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The National Archives. Photo by George Rose/Getty Images.

The federal government denied more public records requests in 2017 than at any other point in the past decade, according to an analysis by the AP. Out of 823,222 requests filed under the Freedom of Information Act last year, the government censored or failed to provide records in 78% of cases claiming that it could either not find the requested files or that releasing the information would be illegal under U.S. law.

Why it matters: Per the AP, this analysis provides one of the first insights into how President Trump's administration complies with the Freedom of Information Act. Anyone seeking federal information through a FOIA request is supposed to receive it unless disclosure would threaten "national security, violate personal privacy, or expose business secrets or confidential decision-making in certain areas."

But, but, but: It's important to note that the Trump administration received a record number of FOIA requests last year, and that requests can sometimes take months to complete. However, the government also spent a record $40.6 million in court defending its decisions, and admitted to improperly withholding information in more than 33% of cases in which appeals were filed.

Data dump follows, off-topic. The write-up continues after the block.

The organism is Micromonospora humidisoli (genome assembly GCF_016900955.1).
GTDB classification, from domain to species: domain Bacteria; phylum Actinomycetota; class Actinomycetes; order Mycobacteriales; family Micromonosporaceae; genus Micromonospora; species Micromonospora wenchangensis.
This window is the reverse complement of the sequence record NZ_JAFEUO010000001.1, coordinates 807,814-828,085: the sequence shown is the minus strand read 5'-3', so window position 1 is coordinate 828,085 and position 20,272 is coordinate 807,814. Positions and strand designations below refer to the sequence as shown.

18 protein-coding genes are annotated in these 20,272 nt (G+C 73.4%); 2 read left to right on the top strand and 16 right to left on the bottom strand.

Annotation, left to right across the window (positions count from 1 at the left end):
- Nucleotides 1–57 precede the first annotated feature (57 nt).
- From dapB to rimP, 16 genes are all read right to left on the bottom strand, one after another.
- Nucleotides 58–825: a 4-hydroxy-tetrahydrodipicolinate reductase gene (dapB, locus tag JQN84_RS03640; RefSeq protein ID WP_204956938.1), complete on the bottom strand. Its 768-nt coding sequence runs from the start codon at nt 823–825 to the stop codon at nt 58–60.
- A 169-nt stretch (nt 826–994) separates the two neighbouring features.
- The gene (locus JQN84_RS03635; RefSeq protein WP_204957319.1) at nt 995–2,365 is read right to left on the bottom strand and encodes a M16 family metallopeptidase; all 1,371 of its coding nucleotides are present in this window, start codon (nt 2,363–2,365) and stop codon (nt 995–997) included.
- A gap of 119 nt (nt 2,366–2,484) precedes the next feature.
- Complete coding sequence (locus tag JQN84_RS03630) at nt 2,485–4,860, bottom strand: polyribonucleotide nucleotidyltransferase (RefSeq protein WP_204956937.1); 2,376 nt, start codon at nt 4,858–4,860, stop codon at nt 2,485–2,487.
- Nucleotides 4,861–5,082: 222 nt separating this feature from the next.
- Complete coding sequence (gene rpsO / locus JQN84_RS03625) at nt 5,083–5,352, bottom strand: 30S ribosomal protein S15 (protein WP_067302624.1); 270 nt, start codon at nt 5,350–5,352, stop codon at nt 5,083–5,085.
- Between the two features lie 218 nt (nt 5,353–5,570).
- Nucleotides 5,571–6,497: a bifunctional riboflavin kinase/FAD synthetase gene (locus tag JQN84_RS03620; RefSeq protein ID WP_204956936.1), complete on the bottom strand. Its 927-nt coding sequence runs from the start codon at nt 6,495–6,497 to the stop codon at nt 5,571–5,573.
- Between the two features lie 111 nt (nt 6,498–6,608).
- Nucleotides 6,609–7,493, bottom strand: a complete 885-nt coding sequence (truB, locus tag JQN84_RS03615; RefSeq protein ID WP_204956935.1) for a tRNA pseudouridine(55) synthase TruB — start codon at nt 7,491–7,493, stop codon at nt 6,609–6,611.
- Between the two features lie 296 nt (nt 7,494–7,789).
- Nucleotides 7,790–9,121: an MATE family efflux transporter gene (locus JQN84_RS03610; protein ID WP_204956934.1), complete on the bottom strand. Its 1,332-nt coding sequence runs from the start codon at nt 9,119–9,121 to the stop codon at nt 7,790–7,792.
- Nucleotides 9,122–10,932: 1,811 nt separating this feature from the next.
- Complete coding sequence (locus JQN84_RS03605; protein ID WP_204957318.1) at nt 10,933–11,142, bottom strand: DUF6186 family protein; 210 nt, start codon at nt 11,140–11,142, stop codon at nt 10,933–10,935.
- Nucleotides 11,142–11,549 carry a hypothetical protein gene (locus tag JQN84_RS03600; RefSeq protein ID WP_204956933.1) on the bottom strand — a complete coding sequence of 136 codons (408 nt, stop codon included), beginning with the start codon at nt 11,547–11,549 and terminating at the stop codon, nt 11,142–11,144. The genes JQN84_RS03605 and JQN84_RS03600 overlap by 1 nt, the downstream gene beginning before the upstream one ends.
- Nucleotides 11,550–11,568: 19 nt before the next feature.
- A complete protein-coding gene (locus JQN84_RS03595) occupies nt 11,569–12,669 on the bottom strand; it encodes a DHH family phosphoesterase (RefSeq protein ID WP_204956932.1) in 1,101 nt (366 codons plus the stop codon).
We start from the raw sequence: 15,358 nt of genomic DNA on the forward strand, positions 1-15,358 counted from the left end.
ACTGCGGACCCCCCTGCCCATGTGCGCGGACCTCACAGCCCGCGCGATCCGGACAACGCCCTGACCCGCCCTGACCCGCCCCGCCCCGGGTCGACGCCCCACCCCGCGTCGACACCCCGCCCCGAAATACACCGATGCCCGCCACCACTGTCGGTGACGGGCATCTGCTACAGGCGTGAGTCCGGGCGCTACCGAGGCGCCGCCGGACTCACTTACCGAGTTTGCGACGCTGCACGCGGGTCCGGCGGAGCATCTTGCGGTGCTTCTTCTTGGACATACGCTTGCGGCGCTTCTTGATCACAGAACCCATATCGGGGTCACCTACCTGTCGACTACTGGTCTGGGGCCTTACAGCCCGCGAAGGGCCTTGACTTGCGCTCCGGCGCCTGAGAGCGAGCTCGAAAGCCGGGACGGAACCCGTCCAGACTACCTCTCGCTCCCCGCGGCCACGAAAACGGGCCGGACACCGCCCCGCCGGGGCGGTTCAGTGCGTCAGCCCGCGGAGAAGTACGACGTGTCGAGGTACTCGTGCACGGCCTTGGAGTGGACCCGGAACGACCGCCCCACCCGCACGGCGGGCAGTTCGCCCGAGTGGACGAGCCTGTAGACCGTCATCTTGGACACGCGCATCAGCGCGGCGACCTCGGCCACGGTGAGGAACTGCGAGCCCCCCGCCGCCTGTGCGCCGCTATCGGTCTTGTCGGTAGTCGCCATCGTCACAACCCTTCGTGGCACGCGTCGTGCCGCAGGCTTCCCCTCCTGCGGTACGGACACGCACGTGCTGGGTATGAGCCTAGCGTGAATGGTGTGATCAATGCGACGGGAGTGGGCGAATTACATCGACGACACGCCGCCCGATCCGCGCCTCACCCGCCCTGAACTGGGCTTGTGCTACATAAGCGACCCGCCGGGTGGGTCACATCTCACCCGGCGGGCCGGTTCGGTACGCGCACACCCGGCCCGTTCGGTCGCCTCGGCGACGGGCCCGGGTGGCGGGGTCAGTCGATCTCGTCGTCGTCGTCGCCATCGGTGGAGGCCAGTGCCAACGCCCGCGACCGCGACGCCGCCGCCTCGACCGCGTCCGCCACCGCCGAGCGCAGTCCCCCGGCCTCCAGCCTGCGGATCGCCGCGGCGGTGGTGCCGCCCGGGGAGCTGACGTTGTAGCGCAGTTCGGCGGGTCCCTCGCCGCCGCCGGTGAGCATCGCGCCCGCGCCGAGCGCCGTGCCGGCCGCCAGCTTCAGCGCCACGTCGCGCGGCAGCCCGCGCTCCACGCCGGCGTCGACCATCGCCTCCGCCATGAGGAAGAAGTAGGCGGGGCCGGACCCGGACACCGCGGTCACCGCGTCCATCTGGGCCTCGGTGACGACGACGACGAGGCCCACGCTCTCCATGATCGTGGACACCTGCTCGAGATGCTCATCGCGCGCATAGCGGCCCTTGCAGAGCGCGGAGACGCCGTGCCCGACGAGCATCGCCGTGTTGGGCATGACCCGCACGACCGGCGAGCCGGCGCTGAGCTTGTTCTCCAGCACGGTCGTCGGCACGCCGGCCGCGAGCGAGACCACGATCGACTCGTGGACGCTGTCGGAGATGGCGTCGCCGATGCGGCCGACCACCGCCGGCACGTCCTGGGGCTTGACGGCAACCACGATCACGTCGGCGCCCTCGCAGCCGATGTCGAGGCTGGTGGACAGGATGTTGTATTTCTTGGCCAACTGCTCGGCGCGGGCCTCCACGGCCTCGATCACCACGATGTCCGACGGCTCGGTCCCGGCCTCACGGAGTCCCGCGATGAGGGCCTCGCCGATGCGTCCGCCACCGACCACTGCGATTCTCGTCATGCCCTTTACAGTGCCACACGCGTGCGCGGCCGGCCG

Go deeper

Georgia governor declines Trump's request to help overturn election result

Georgia Gov. Brian Kemp. Photo: Elijah Nouvelage/Getty Images

Georgia Gov. Brian Kemp pushed back on Saturday after President Trump pressed him to help overturn the state's election results.

Driving the news: Trump asked the Republican governor over the phone Saturday to call a special legislative session aimed at overturning the presidential election results in Georgia, per the Washington Post. Kemp refused.

Philanthropy Deep Dive

Illustration: Aïda Amer/Axios

A look at how philanthropy is evolving (and why Dolly Parton deserves a Medal of Freedom).

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